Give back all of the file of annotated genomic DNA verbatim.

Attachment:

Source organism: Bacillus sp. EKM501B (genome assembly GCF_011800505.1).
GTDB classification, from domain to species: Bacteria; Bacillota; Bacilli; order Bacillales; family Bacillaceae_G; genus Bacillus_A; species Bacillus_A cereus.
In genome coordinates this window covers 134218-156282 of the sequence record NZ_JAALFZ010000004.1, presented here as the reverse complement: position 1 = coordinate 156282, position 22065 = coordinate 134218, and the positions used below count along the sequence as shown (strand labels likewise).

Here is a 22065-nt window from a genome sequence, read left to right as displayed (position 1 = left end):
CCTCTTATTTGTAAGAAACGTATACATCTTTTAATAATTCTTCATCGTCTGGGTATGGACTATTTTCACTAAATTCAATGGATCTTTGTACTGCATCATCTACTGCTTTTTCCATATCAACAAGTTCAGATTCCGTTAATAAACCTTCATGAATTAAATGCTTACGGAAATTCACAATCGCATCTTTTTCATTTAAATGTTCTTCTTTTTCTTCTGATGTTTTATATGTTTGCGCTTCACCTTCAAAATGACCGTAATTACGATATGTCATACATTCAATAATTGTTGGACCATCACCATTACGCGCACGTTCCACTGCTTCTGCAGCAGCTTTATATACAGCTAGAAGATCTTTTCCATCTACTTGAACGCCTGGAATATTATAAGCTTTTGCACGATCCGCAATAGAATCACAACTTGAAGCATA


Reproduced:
Source organism: Bacillus sp. EKM501B (genome assembly GCF_011800505.1).
GTDB classification, from domain to species: Bacteria; Bacillota; Bacilli; order Bacillales; family Bacillaceae_G; genus Bacillus_A; species Bacillus_A cereus.
In genome coordinates this window covers 134218-156282 of the sequence record NZ_JAALFZ010000004.1, presented here as the reverse complement: position 1 = coordinate 156282, position 22065 = coordinate 134218, and the positions used below count along the sequence as shown (strand labels likewise).

Here is a 22065-nt window from a genome sequence, read left to right as displayed (position 1 = left end):
CCTCTTATTTGTAAGAAACGTATACATCTTTTAATAATTCTTCATCGTCTGGGTATGGACTATTTTCACTAAATTCAATGGATCTTTGTACTGCATCATCTACTGCTTTTTCCATATCAACAAGTTCAGATTCCGTTAATAAACCTTCATGAATTAAATGCTTACGGAAATTCACAATCGCATCTTTTTCATTTAAATGTTCTTCTTTTTCTTCTGATGTTTTATATGTTTGCGCTTCACCTTCAAAATGACCGTAATTACGATATGTCATACATTCAATAATTGTTGGACCATCACCATTACGCGCACGTTCCACTGCTTCTGCAGCAGCTTTATATACAGCTAGAAGATCTTTTCCATCTACTTGAACGCCTGGAATATTATAAGCTTTTGCACGATCCGCAATAGAATCACAACTTGAAGCATA